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This was the third film directed and starring Barbara Streisand. It did
get a whopping big two Oscar nominations for the best song and for best
supporting actress (Lauren Bacall). Neither won. Ms Streisand hit the
Oscar gold with best actress for FUNNY GIRL, and since then has met
with indifferent success - and almost none with her three directed
This film is a modern spin on Hans Christian Anderson's tale of the Ugly Duckling. She is the "homely" daughter of Lauren Bacall, a beauty specialist, and her younger sister Mimi Rogers is also beautiful to look at. But Mimi has had two unsuccessful marriages, and is seen at the start having her third marriage - this time to Pierce Brosnan, who initially showed an interest in Streisand.
Throughout her entire life she has been having a low esteem problem regarding sex. She is seen breaking dates with Austin Pendleton. We learn her closest friend is Brenda Vaccaro, who has also failed to do well with men. Yet she is a highly articulate and intelligent English professor at Columbia University.
It is Columbia University where the other part of this equation is found. Jeff Bridges is a leading figure in the math department. He is finding it difficult to recover from repeated failed sexual relationships. So he puts an add in the newspaper requesting to meet a suitable mate. Mimi Rogers notices the ad, and puts in a response for Streisand. After watching Streisand handle her English class (far better than Bridges can handle his calculus course), he calls her up and sets up a date.
Bridges has worked out a perfect solution for his sexual failures. He will marry a woman he can be chummy with, who is intelligent, and who will not require a sexual relationship (and who is so plain looking as not to invite his own sexual responses). Streisand follows this, not knowing to be insulted or to go along. Finally she agrees to go along with it, and they get married. But can they maintain this palsy-walsy pseudo-marriage, or it doomed?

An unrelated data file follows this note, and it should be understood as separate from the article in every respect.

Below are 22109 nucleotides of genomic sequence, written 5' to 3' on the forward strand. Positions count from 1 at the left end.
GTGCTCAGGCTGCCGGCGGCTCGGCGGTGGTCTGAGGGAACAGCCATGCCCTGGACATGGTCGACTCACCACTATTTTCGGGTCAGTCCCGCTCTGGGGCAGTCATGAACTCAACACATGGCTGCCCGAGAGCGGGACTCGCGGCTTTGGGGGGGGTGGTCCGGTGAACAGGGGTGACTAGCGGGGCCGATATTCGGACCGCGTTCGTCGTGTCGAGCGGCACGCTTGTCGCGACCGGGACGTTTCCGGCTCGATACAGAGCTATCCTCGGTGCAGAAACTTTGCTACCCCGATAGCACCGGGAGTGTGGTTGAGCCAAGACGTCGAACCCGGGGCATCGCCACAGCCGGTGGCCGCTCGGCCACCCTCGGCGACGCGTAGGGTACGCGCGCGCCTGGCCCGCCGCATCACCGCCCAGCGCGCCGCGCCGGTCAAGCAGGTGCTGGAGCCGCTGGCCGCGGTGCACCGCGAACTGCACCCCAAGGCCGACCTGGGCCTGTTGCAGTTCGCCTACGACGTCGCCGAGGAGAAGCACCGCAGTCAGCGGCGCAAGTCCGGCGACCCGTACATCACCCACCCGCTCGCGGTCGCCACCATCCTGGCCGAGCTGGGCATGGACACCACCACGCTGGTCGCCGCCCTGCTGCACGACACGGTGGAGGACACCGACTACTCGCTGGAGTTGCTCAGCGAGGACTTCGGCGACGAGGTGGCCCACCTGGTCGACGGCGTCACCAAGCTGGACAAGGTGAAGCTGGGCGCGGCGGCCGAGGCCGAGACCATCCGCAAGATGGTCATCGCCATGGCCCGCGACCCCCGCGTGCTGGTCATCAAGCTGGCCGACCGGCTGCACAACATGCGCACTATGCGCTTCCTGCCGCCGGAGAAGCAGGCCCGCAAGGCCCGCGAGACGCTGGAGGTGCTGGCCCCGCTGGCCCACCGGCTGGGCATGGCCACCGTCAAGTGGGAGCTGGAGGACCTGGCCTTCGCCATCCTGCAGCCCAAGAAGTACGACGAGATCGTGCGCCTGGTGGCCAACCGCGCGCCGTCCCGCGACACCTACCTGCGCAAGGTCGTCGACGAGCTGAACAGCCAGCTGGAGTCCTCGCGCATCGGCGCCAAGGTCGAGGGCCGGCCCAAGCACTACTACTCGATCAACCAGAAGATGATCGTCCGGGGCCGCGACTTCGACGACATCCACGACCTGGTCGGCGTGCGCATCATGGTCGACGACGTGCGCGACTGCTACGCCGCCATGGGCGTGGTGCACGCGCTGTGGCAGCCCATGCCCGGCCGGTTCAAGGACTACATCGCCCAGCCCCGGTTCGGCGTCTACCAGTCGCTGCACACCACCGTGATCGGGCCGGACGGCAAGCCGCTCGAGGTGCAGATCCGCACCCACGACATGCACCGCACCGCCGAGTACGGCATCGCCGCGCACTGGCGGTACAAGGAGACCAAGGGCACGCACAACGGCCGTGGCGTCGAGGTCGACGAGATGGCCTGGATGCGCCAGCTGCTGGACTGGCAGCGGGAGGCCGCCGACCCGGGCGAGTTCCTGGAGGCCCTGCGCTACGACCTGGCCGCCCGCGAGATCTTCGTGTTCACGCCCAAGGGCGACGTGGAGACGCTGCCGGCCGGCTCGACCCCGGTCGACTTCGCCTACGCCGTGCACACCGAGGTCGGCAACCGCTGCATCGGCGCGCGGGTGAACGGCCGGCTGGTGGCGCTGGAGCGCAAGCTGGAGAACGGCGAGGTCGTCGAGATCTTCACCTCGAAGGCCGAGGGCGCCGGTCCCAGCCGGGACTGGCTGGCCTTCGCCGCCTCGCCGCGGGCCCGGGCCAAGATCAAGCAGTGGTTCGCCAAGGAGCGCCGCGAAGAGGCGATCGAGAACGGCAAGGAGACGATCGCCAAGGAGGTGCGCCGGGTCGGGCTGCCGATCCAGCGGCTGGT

Bacall gave a terrific performance as an apparently bitchy woman, who likes to show up her younger daughter (even at the latter's wedding), but who turns out to be more caring and wise than we first suspected. Brosnan gives a good performance, but it could have used a few filler scenes to broaden his character's history (we don't know how he and Streisand first met, nor how Rogers stole him away). Bridges is wonderful as a variant on the absent minded professor, who can't see the trees for the forest he wishes to plant. George Segal (who co-starred with Streisand in THE OWL AND THE PUSSYCAT two decades earlier) is good as Bridges' friend who sees too clearly how wrong-headed the experiment is. Rogers does well as a nymphomaniac who does not mind marriage as a badge of sexual success, but cannot stand the actual reason for that institution.
In the end Streisand does triumph - and she does hear Puccini in her ecstasy (TURANDOT by the way). You see, you are supposed to "hear" great romantic music - especially Puccini - when achieving sexual climax.
The film's title is a reminder of the whole issue of surface appearance that bedevils Streisand's ugly duckling (and several other characters too). It is a reminder of dressing up for dating, of looking attractive to men, and of the fact that we face ourselves in the mirror - and so do we face ourselves honestly or lying to ourselves? But watch carefully - in many scenes Streisand will shoot the scene from the point of view of the mirror. It becomes an all encompassing theme in this wonderful film.
Let me just say that despite mixed reviews and public jesting, if it weren't Barbra Streisand that made this movie and it were someone else, no one would make fun of it like they do. Everyone just likes to pick on Barbra. But this movie is actually good! This film, about a man (Jeff Bridges) who goes looking for a nonsexual relationship and finds it with a middle-aged dateless professor (Barbra Streisand). As the two leads, these actors shine immensely! Mimi Rogers and Brenda Vaccaro are equally good in their supporting and often comic roles, as is George Segal. But the star of this movie, I must say, is Lauren Bacall as Streisand's beautifully aging mother. Bacall, who is not really known for her comedy roles, took the role and ran with it, making her character hilarious at times, heart-pouring at others. She is terrific! As for the actual storyline of the movie, it is somewhat predictable in its final outcome, but the routes it takes along the way are always interesting. The music is terrific; who doesn't like Luciano Pavarotti's "Nessun Dorma"? A very delightful romantic comedy!
The mirror has two faces: Barbra Streisand and ... surprise! ... Barbra
Streisand! More explicit: the funny Barbra Streisand and the divine Barbra
Streisand. Well, this miraculous metamorphosis is of course kind of
disgusting and I wouldn't be the first person to argue that Barbra Streisand
has a tendency to fancy herself pretty much (and I myself was already able
to tell so from the unnecessarily long ending of "The Prince of Tides" - a